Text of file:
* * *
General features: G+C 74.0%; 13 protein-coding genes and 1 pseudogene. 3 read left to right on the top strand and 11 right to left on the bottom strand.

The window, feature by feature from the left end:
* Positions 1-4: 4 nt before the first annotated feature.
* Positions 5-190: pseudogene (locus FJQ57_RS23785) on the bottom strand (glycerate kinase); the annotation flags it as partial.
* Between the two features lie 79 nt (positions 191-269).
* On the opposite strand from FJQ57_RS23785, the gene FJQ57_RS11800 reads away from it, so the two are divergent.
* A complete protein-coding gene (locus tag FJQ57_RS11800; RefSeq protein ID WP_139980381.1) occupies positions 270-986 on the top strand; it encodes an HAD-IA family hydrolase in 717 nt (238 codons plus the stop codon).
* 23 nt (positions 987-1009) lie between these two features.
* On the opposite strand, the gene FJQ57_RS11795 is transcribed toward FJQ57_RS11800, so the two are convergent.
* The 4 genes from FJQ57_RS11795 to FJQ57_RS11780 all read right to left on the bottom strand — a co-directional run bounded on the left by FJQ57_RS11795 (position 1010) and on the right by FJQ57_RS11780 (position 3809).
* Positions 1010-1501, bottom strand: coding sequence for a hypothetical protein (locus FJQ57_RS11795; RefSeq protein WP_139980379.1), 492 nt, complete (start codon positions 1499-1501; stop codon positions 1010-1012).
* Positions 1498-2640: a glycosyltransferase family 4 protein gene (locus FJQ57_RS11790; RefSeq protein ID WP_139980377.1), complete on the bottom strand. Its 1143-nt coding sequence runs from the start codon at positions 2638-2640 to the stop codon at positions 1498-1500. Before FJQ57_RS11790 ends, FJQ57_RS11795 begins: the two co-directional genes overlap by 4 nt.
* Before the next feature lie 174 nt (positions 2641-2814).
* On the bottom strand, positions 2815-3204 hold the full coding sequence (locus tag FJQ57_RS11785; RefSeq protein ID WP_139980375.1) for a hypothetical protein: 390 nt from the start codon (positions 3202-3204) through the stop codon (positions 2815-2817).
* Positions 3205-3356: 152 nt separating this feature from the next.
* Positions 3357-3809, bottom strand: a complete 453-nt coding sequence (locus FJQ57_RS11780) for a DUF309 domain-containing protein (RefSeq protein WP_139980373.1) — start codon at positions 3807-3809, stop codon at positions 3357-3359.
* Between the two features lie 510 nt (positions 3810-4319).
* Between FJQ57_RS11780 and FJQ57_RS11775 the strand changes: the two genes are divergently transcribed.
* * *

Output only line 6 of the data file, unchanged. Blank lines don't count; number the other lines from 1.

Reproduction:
* On the opposite strand from FJQ57_RS23785, the gene FJQ57_RS11800 reads away from it, so the two are divergent.